Palmyra statue among recovered Syrian relics Williams’ effects fetch $6.1m
DAMASCUS — A stone image of an ancient priest is one of hundreds of stolen antiquities recovered by the Syrian government and put on display in Damascus this week, a reminder of the mass looting of Syria’s heritage during seven years of war.
It was carved for Yalhi bin Yalhabouda, a high priest in Palmyra, upon his death in 120 AD, his status apparent from his tall hat and laurel wreath. It was illegally dug up during Islamic State’s occupation of the desert town.
“This civilisation is not only for Syria, but we are the custodians of it and we preserve it for the world,” said Khalil Hariri, head of the Palmyra antiquities department.
Syria stood at the heart of the ancient Middle East, a crucible for some of the world’s earliest civilizations and was at times incorporated into Egyptian, Babylonian, Assyrian, Hittite, Persian, Greek and Roman empires.
After its descent into a messy, multi-sided civil war in 2011, when the country was fragmented into numerous enclaves, the warring parties began to plunder that inheritance, looting museums and excavating ancient sites.
Islamic State, which from its days as the al Qaeda branch in Iraq had long experience of selling stolen antiquities for profit, seized Palmyra and its extensive Romanera ruins, a UNESCO world heritage site, in 2015.
As with other parts of Syria and Iraq which it turned into a shortlived “caliphate”, it made a public show of destroying many artefacts and ancient buildings as idolatrous, while secretly benefiting from the illicit trade in historical goods.
The group blew up Palmyra’s monumental arch and beheaded its 82-year-old antiquities chief, hanging his body from an ancient column. After changing hands more than once, it was retaken by the Syrian army last year.
The life-sized image of Yalhi bin Yalhabouda, standing out in relief from a stone tombstone, was excavated from Palmyra’s ancient tombs, said the city’s new antiquities chief Hariri, and found in a house in the modern town.
It is inscribed with his name and year of death and shows him carrying a cup of sacred oil and a bowl of cereal, such as would have been ritually distributed after his demise. — REUTERS NEW YORK — Art, film memorabilia and personal effects owned by the late actor Robin Williams and his wife fetched US$6.1 million at auction in New York on Thursday, four years after his death, Sotheby’s said.
The Oscar-winner, movie veteran, stand-up comedian and television star was one of Hollywood’s most popular entertainers whose death in August 2014 triggered an outpouring of emotion the world over.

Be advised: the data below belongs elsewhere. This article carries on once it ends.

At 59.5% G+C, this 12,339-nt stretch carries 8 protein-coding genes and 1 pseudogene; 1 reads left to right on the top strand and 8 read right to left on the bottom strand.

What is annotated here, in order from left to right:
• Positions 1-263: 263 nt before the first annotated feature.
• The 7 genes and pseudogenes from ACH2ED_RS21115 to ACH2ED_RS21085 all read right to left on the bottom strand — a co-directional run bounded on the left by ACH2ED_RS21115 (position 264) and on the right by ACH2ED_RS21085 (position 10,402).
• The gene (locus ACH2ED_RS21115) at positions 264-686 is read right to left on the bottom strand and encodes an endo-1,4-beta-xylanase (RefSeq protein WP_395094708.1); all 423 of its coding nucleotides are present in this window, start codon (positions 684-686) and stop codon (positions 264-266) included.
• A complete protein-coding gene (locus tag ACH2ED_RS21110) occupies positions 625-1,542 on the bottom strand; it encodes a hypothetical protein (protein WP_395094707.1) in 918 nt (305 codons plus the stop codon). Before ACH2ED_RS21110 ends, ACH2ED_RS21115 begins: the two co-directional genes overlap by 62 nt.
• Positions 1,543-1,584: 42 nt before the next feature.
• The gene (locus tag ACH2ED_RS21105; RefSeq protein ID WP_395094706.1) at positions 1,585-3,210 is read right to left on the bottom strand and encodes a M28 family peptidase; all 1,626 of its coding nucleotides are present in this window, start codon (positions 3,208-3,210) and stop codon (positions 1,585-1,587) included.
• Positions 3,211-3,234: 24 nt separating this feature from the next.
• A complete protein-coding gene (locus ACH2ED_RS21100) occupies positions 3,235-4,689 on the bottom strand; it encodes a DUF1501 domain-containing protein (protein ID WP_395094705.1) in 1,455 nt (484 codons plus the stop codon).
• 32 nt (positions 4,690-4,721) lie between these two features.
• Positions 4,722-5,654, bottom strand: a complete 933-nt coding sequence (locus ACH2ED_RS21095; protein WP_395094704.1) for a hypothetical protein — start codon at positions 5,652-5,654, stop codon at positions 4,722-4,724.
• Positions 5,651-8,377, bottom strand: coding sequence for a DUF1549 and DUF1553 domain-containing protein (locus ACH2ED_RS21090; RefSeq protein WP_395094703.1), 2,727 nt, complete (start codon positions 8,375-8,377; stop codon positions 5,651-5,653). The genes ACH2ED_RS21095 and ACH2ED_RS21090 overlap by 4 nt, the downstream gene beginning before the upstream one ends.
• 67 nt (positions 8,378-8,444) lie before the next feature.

More than 2,000 fans and collectors from across the globe registered to bid for some 300 works owned by Williams and his second wife, film producer and philanthropist Marsha Garces Williams, Sotheby’s said.
The most expensive lot was Swiss artist Adolf Wolfli’s Der San Salvathor that sold for $795,000, the auction house said.
Stand-out items included a watercolour from the movie Good Will Hunting that sold for $90,000 and street artist Banksy’s Happy Choppers from 2006 that fetched $735,000.
Williams won an Oscar in 1998 for Good Will Hunting.
The watercolour, painted by the film’s director Gus Van Sant and inscribed to Williams, was displayed in the office of his therapist character Sean Maguire.
Forty-five watches from Will- iams’ personal collection sold for a combined total of $445,000, including his watch from Dead Poets Society (1989) that went for $32,500, the auction house said.
The entire sale fetched $6.1 million, smashing pre-sale estimates of $4.6 million with 95 per cent of all lots sold.
Among the organisations to benefit are The Juilliard School in New York, where a permanent scholarship in Williams’s name will be set up, the Wounded Warrior Project and the Challenged Athletes Foundation.
A father of three, he was known for high-energy, rapid-fire improvisation and clowning, and starred in hit films such as Good Morning, Vietnam and Mrs Doubtfire.
Marsha was his second wife. The couple were married from 1989 to 2010, and had two children together.
Williams committed suicide aged 63. His widow and third wife, Susan Schneider, later revealed that he had been suffering from Lewy body dementia, a neurodegenerative disease that alters mood, movement and provokes hallucinations. — AFP
Memories: The death of Oscar-winning actor and comedian Robin Williams in 2014 triggered an outpouring of emotion the world over. — AFP Photo